Trident Warrior 2005 (TW05) provided an exciting opportunity to talk with members of the AUSCANNZUKUS (Australia, Canada, New Zealand, United Kingdom and United States) alliance, including the Commanding Officer of HMCS Montreal, Cmdr. Paul Dempsey and his staff during TW05 execution. Cmdr. Dempsey and his crew gave guests and TW05 stakeholders a tour of the Montreal and explained the significance of their participation in TW05 and the technologies they were testing for coalition interoperability.
Cmdr. Dempsey: Canada is here to gain insight and a better appreciation into some of the products and technologies that the U.S. Navy is developing with the aim of improving coalition interoperability. Our goal is to ensure that Canada remains an effective coalition partner in whatever the operation may be.
At the operator level, TW provides HMCS Montreal the opportunity to provide feedback on the potential utility of the products under evaluation. When we see things that are working well, we can let our American friends know, but conversely, when things are not working as anticipated we can also give that feedback. In sum, Trident Warrior provides for a good exchange of information and excellent insight as to where the U.S. Navy is leaning in the development of new technologies.
CHIPS: Is this the first year that Canada has participated in TW?
Cmdr. Dempsey: TW05 is the first time that any allied nation participated. In TW04, AUSCANNZUKUS had observer status and was invited to fully participate in TW05. HMCS Montreal was a major portion of Canada's contribution to its AUSCANNZUKUS obligations. The invitation to AUSCANNZUKUS has been extended again and was accepted for TW06.
CHIPS: How is this training going to benefit your sailors?
Cmdr. Dempsey: Any time you get to sea the training is beneficial; it is 'hands-on'; it is operators using their skills. The thing that is really important is that our operators are developing their appreciation and understanding of the potential advantages that this technology brings to coalition operations. Maritime operations are often constrained due to limited bandwidth available for exchange of tactical information at sea. Once fully developed, the technologies on trial during TW will enable ships to take better advantages of the bandwidth available and thus, pass more information more quickly. And, by extension, we will be faster and more effective in delivering capabilities in support of the mission.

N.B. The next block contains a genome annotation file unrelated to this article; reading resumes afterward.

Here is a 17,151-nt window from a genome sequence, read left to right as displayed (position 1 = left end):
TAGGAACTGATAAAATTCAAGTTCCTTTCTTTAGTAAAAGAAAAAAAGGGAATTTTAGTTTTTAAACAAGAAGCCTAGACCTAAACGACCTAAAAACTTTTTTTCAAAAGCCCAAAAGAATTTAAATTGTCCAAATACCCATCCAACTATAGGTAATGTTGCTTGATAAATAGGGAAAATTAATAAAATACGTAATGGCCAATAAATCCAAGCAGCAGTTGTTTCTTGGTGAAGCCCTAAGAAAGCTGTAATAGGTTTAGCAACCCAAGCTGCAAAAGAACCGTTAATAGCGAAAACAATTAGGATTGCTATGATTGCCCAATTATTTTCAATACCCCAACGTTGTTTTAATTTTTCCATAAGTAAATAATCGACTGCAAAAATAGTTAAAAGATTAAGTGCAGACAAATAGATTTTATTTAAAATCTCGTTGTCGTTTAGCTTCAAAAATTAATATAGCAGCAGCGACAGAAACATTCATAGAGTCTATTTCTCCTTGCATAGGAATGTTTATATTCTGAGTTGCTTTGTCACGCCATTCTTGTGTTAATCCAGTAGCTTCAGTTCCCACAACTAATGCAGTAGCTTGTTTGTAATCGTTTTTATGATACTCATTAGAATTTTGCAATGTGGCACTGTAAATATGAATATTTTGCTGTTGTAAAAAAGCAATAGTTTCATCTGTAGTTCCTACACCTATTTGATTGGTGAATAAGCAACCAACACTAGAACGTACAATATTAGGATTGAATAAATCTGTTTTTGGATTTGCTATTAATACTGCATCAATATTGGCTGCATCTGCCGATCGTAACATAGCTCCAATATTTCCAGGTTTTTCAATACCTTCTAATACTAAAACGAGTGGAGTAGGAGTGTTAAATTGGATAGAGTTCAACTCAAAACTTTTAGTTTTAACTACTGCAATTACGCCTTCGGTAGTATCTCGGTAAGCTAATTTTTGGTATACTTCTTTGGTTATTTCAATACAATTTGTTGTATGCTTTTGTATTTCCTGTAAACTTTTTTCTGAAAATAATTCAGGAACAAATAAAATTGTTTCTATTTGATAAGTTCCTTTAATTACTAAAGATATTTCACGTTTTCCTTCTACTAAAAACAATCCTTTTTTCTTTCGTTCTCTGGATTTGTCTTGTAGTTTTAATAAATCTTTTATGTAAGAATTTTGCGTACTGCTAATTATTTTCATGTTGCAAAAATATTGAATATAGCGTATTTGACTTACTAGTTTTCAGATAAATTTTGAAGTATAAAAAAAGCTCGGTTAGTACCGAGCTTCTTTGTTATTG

Ultimately, that is what this is about, bringing rapid effect for the desired end-state through superior technology. New and developing products, such as those being evaluated during TW, will better position the Canadian Navy to bring our capabilities to bear when required.
CHIPS: Will the new technologies be affordable to other navies?
Cmdr. Dempsey: I think it is clear that not all navies are created equally. There are large and small navies. There are resource constraints that some navies have to work under more so than other navies. And, there are different mentalities and different cultures. I think the U.S. Navy is one of the leading navies when it comes to exploring the potential of technology because of its available resources and the priority that leadership places on developing technical advantage.
For a smaller navy like Canada, the opportunity to be involved at this stage of product development enables us to leverage limited resources to optimum advantage. As well, I believe that similarly sized navies can realize value through Canada's participation in TW. As the potential of these technologies is realized, the Canadian Navy can act as a gateway or conduit to advance these technologies to other coalition partners facing similar challenges. The message that we send to other allied navies is a strong one. As a third tiered navy we understand the restraints and constraints that many medium size powers operate under. If we can take this technology and realize operational benefits, we can share our experiences and insight and thus, enhance coalition interoperability and mission effectiveness.
CHIPS: What are some of your observations about TW05?
Cmdr. Dempsey: I was particularly impressed with SNR (Subnet Relay). SNR has the proven potential of facilitating the rapid exchange of vast amounts of information between ships of varying capabilities. It was both a pleasure and honor for HMCS Montreal to participate in TW, and I look forward to continued cooperation between the Canadian and American navies.